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The Transporter’s Rules for Filtering Business Opportunities

The Transporter’s Rules:

#1. The deal is the deal.
#2. No names.
#3. Never open the package.

Inspired by Jason Statham’s character in The Transporter, I imagined how Frank Martin would filter potential money-making opportunities.

What rules would Frank apply to business projects to avoid entrapment, live large, and minimize downside risk?

1. Customization

Customization will drive you crazy. Even expending the energy to consider individual customer whims increases the likelihood the project will be far too time-consuming.

Custom work involves too many unknowns and unique modifications. It’s unscalable and disheartening. Save customization for your personal hobbies and acquisitions.

The antidote to customization is to select projects that are sharply defined and that lend themselves to repetition and continuous refinement — kaizen.

Repeat and refine.

— Frank

 

2. Products

Most services involve too many variables and options to support confident repetition. That breaks rule #1.

The solution is to package your service as a standardized product. 

Is your product consumable in some context so you can bill on a recurring basis? Even better.

For individuals and micro-teams, the “product” is probably niche knowledge: consulting, training, coaching, speaking, writing, technical services, or information products. But it could be a physical product as well, as long as it’s not customized (rule #1).

Productize your service.

— Frank

 

3. Expertise

It’s so tempting to get involved with projects that are beyond your experience and skill set.

It’s a growth opportunity!

But no matter how straightforward something *should* be, it often turns out to be much more difficult or time-consuming.

There’s a risk of a truly bad outcome, with all the downstream reputation damage and opportunity costs that entails. Technology is a notorious graveyard for the well-intentioned.

Choose natural-fit projects that evolve out of real experience.

Market what you know.

— Frank

 

4. Bottomless Pit

When is a project involving art, design, writing, composition, coding, or optimizing truly finished?

It’s largely a matter of opinion. Your customer’s opinion may be different than yours.

Ideal projects are discrete; they have a beginning and an end, with a specific deliverable and known compensation.

Just say no to open-ended projects.

It’s not a hobby.

— Frank

 

5. Story

For marketing purposes, your project must be explainable in a simple way.

Buyers want a straightforward, clear explanation of how your product benefits them. Boil the project down to its essence, without industry jargon.

My vote for best explanation goes to Apple’s original iPod:  “1,000 songs in your pocket.”

Explain your project in a concise, compelling way.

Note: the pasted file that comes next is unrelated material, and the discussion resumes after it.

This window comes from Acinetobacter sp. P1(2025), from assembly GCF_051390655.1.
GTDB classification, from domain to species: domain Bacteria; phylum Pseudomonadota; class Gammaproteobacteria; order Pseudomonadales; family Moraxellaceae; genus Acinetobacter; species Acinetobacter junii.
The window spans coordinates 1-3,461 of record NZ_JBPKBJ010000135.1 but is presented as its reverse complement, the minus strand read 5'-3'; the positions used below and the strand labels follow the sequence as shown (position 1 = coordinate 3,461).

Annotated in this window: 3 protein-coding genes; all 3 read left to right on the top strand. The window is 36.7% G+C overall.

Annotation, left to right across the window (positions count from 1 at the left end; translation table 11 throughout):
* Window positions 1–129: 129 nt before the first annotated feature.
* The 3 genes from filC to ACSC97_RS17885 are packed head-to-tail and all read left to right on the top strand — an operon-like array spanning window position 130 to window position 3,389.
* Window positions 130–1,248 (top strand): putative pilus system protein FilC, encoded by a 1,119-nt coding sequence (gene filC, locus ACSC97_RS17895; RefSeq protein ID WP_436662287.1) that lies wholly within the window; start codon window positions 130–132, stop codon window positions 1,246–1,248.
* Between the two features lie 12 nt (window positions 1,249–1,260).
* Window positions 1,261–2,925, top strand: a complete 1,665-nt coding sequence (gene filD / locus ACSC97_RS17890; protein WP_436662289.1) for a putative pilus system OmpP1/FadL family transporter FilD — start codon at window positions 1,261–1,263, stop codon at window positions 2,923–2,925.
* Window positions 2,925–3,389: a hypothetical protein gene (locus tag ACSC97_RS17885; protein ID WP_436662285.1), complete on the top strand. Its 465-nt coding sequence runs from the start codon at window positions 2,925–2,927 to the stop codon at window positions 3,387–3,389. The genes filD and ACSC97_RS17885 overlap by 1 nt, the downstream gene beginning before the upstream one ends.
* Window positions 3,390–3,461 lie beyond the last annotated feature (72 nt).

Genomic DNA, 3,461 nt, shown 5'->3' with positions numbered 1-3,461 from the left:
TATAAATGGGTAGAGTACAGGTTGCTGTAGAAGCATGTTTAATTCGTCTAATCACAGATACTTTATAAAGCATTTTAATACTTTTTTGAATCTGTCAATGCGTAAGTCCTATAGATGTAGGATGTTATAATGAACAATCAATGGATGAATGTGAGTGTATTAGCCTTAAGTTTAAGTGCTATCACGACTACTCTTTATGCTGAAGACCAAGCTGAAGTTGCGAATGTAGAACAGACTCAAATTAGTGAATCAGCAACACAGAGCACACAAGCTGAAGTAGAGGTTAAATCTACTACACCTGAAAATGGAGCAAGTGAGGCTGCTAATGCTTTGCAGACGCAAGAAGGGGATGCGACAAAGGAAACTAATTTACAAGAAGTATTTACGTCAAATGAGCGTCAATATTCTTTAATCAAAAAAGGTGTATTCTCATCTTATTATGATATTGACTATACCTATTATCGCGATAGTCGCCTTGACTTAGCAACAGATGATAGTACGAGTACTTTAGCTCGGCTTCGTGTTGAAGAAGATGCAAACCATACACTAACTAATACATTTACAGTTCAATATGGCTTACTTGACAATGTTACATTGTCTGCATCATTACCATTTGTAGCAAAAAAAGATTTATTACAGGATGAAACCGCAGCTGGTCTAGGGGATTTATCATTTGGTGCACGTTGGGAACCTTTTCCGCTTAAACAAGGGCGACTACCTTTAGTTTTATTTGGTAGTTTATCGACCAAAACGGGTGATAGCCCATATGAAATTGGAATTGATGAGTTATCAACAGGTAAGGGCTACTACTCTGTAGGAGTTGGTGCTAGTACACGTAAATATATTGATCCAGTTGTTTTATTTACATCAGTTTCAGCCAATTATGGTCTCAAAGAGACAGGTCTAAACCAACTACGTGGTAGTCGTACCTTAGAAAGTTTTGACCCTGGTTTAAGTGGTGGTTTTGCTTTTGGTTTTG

Keep it short.

— Frank

 

6. Speed

Low-risk, sustainable projects benefit from short delivery times. How short? Let’s say one day or less.

That might be mean actually performing the service, shipping the product, or providing customers with the resources to do the project themselves within that time frame.

Fast delivery opens myriad opportunities to earn money, and if necessary, recover from mistakes.

Slow delivery leads to slow innovation and huge opportunity costs if anything goes sideways.

Speed also drives sales. Can you provide a quote, pitch your product, sign a contract, or deliver faster than anyone else? A huge strategic advantage.

Deliver fast.

— Frank

7. Automation

Automate your marketing to qualify prospects and pre-sell your product. Enter the picture when the lead is ready to take action.  Automation supports speed (rule #6).

It’s the best way to extend reach and connect with ideal customers at scale.

Technology is ubiquitous and cheap. Perhaps it can take on a role beyond marketing. Is there a way automate production and delivery? Take advantage of it.

Release the robots!

— Frank

 

8. Money

Payment in advance or on-delivery minimizes cash flow problems.

The worst high-risk scenario is to invoice a few customers (or only one!) for large amounts. Invoicing relinquishes cash control to someone else. If a major customer can’t or won’t pay, it’s game over.

The ideal low-risk scenario is for many customers to pay a small amount for a standardized product (rule #2), on a recurring basis, in advance.

Collect up front.

— Frank

 

9. Position

Market position is how customers perceive your brand versus competitors.

You must define your position. Control what differentiates your project from others. If you don’t, others will, and it may not be favorable.

Work out your market position: low-price vs. high-price; premium vs. value; niche vs. commodity; quirky vs. mundane; adventurous vs. staid; global vs. local.

You must differentiate. How will you do it?

Differentiate or die!

— Frank

 

10. Design

All of this gets down to a core rule: you must design your project to match your nature and aspirations.

That’s very different than stumbling across opportunities, getting lost in research, doing anything to pay the mortgage, or continuing to work in an industry just because you’ve been in it for ten years.

What project dovetails with your native skills? What project would be both satisfying and pass your personal filters?

Frank is an expert driver. He’s adept in the criminal world. He always finishes the job. That’s why he’s the best transporter. Highly-paid. Respected. Independent.

Distill the things you do best, then design a project around those skills and experience. Filter out the rest.

Design your project.

— Frank

 

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